CRONYISM: THE DOWNSIDE OF SOCIAL NETWORKING. NARESH KHATRI University of Missouri 324 Clark Hall Columbia, Missouri 65211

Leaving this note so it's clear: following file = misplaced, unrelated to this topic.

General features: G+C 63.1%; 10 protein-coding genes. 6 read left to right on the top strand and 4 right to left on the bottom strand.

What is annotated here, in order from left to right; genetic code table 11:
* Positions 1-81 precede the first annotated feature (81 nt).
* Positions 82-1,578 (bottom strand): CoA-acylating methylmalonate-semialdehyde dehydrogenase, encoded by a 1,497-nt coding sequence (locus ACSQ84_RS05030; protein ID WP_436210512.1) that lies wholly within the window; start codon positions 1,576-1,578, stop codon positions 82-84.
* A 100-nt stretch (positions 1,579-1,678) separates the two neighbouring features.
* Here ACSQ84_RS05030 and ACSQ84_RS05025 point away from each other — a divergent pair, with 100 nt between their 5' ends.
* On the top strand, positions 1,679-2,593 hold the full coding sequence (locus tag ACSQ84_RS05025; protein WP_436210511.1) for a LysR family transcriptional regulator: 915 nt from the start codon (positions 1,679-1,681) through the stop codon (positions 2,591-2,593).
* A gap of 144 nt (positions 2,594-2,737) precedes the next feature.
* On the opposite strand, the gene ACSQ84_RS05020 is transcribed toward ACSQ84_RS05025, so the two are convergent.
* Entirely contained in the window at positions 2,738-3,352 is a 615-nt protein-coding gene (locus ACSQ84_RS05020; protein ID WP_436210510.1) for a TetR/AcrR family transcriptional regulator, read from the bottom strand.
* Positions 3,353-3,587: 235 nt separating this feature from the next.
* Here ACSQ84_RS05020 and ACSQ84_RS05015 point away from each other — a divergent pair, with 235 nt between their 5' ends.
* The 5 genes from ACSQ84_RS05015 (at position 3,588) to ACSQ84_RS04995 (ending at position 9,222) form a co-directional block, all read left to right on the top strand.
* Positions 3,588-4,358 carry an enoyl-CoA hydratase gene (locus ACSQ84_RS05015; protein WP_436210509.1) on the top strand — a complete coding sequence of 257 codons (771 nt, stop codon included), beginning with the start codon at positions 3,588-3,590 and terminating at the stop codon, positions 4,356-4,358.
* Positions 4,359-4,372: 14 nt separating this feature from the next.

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1 CRONYISM: THE DOWNSIDE OF SOCIAL NETWORKING NARESH KHATRI University of Missouri 324 Clark Hall Columbia, Missouri ERIC W. K. TSANG Wayne State University, Detroit THOMAS M. BEGLEY Northeastern University, Boston ABSTRACT Studies of social networking have focused primarily on its benefits. In this paper, we examine a potential negative outcome from social networking, cronyism. Although cronyism has been reported frequently in the media, it has not been analyzed systematically in academic literature. We present cronyism as an etic construct that exhibits different characteristics across cultures, and advance propositions on its characteristics in individualist versus collectivist cultures. In addition, we examine the likelihood of cronyism in combinations of individualismcollectivism, verticalness-horizontalness, and type of social networks. INTRODUCTION While most studies of networks have focused on their benefits, a theory of effective networks also requires understanding their downside. In this paper, we discuss a more subtle and widespread downside of social networking cronyism. We believe the construct of cronyism is important because its practice is extensive and its consequences serious. Crony capitalism, the granting of economic favors to friends and privileged associates, is widely regarded as a key factor in the Asian financial crisis of The practice of cronyism in Western countries has drawn relatively little attention. However, with the onset of the corporate governance crisis in the United States, we are seeing an increased interest in this phenomenon. We view social networking gone wrong as a prime contributor to the difficulties that lie at the core of the crisis in corporate confidence. As a key negative aspect of social networking, cronyism deserves serious attention from scholars. DEFINITION OF CRONYISM We define cronyism as favoritism shown by one member of a social network toward another member with the intention of producing personal gains for the latter at the expense of parties outside the network, guided by a norm of reciprocity. The definition has several key components. The online Oxford English Dictionary refers to favoritism as a disposition to show, or the practice of showing, favor or partiality to an individual or class, to the neglect of others having equal or superior claims. Membership in a social network can be based on kinship, friendship, ethnicity, religion, school, workplace, company, mutual interest, or any other grouping category. Academy of Management Best Conference Paper 2003 IM: C1